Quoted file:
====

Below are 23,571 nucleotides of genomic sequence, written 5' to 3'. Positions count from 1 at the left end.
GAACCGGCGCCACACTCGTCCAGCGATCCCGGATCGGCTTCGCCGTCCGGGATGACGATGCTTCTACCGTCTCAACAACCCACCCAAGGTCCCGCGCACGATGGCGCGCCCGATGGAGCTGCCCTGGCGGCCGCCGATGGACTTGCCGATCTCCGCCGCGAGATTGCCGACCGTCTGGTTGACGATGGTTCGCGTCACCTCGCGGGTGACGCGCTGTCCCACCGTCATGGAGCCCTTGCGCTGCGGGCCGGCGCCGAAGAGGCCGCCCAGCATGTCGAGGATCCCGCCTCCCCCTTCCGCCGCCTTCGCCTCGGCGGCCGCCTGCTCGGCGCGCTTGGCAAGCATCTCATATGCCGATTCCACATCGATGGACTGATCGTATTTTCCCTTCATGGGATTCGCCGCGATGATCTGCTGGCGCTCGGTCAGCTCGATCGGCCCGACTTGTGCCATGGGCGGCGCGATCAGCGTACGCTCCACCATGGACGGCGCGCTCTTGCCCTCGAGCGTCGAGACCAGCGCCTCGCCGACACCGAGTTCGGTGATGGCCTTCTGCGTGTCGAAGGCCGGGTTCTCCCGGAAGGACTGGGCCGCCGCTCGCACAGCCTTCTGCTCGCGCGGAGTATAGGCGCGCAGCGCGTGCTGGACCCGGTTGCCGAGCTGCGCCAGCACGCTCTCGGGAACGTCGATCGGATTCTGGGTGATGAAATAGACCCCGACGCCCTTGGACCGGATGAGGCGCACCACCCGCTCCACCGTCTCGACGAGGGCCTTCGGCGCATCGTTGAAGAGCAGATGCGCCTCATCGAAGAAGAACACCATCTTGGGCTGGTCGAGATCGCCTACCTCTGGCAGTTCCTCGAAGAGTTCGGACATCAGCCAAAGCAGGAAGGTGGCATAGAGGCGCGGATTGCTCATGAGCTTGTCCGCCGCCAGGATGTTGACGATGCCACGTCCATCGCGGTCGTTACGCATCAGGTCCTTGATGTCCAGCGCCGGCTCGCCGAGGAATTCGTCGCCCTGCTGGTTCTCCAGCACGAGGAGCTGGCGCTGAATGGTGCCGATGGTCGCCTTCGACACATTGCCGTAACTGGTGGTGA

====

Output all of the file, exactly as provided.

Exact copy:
Below are 23,571 nucleotides of genomic sequence, written 5' to 3'. Positions count from 1 at the left end.
GAACCGGCGCCACACTCGTCCAGCGATCCCGGATCGGCTTCGCCGTCCGGGATGACGATGCTTCTACCGTCTCAACAACCCACCCAAGGTCCCGCGCACGATGGCGCGCCCGATGGAGCTGCCCTGGCGGCCGCCGATGGACTTGCCGATCTCCGCCGCGAGATTGCCGACCGTCTGGTTGACGATGGTTCGCGTCACCTCGCGGGTGACGCGCTGTCCCACCGTCATGGAGCCCTTGCGCTGCGGGCCGGCGCCGAAGAGGCCGCCCAGCATGTCGAGGATCCCGCCTCCCCCTTCCGCCGCCTTCGCCTCGGCGGCCGCCTGCTCGGCGCGCTTGGCAAGCATCTCATATGCCGATTCCACATCGATGGACTGATCGTATTTTCCCTTCATGGGATTCGCCGCGATGATCTGCTGGCGCTCGGTCAGCTCGATCGGCCCGACTTGTGCCATGGGCGGCGCGATCAGCGTACGCTCCACCATGGACGGCGCGCTCTTGCCCTCGAGCGTCGAGACCAGCGCCTCGCCGACACCGAGTTCGGTGATGGCCTTCTGCGTGTCGAAGGCCGGGTTCTCCCGGAAGGACTGGGCCGCCGCTCGCACAGCCTTCTGCTCGCGCGGAGTATAGGCGCGCAGCGCGTGCTGGACCCGGTTGCCGAGCTGCGCCAGCACGCTCTCGGGAACGTCGATCGGATTCTGGGTGATGAAATAGACCCCGACGCCCTTGGACCGGATGAGGCGCACCACCCGCTCCACCGTCTCGACGAGGGCCTTCGGCGCATCGTTGAAGAGCAGATGCGCCTCATCGAAGAAGAACACCATCTTGGGCTGGTCGAGATCGCCTACCTCTGGCAGTTCCTCGAAGAGTTCGGACATCAGCCAAAGCAGGAAGGTGGCATAGAGGCGCGGATTGCTCATGAGCTTGTCCGCCGCCAGGATGTTGACGATGCCACGTCCATCGCGGTCGTTACGCATCAGGTCCTTGATGTCCAGCGCCGGCTCGCCGAGGAATTCGTCGCCCTGCTGGTTCTCCAGCACGAGGAGCTGGCGCTGAATGGTGCCGATGGTCGCCTTCGACACATTGCCGTAACTGGTGGTGA